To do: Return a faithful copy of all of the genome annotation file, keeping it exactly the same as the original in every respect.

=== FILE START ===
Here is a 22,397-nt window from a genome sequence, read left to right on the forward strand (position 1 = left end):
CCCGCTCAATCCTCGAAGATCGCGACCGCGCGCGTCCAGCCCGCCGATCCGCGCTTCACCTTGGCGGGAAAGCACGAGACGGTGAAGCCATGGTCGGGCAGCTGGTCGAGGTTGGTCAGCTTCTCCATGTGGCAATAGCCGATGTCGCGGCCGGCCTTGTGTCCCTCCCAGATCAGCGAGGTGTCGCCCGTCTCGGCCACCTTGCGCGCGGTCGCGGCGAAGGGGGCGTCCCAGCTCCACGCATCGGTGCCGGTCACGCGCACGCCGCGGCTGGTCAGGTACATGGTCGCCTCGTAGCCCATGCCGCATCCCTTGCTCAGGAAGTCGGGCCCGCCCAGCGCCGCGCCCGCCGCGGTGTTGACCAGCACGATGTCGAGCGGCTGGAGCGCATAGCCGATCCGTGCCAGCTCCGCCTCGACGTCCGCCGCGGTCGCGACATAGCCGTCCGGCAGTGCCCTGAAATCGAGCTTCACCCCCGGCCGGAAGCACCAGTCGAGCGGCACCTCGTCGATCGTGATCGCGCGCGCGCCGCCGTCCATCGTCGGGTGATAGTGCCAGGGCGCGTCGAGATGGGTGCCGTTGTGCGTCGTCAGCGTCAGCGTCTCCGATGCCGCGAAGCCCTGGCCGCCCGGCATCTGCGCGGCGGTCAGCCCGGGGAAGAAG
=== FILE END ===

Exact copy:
Here is a 22,397-nt window from a genome sequence, read left to right on the forward strand (position 1 = left end):
CCCGCTCAATCCTCGAAGATCGCGACCGCGCGCGTCCAGCCCGCCGATCCGCGCTTCACCTTGGCGGGAAAGCACGAGACGGTGAAGCCATGGTCGGGCAGCTGGTCGAGGTTGGTCAGCTTCTCCATGTGGCAATAGCCGATGTCGCGGCCGGCCTTGTGTCCCTCCCAGATCAGCGAGGTGTCGCCCGTCTCGGCCACCTTGCGCGCGGTCGCGGCGAAGGGGGCGTCCCAGCTCCACGCATCGGTGCCGGTCACGCGCACGCCGCGGCTGGTCAGGTACATGGTCGCCTCGTAGCCCATGCCGCATCCCTTGCTCAGGAAGTCGGGCCCGCCCAGCGCCGCGCCCGCCGCGGTGTTGACCAGCACGATGTCGAGCGGCTGGAGCGCATAGCCGATCCGTGCCAGCTCCGCCTCGACGTCCGCCGCGGTCGCGACATAGCCGTCCGGCAGTGCCCTGAAATCGAGCTTCACCCCCGGCCGGAAGCACCAGTCGAGCGGCACCTCGTCGATCGTGATCGCGCGCGCGCCGCCGTCCATCGTCGGGTGATAGTGCCAGGGCGCGTCGAGATGGGTGCCGTTGTGCGTCGTCAGCGTCAGCGTCTCCGATGCCGCGAAGCCCTGGCCGCCCGGCATCTGCGCGGCGGTCAGCCCGGGGAAGAAG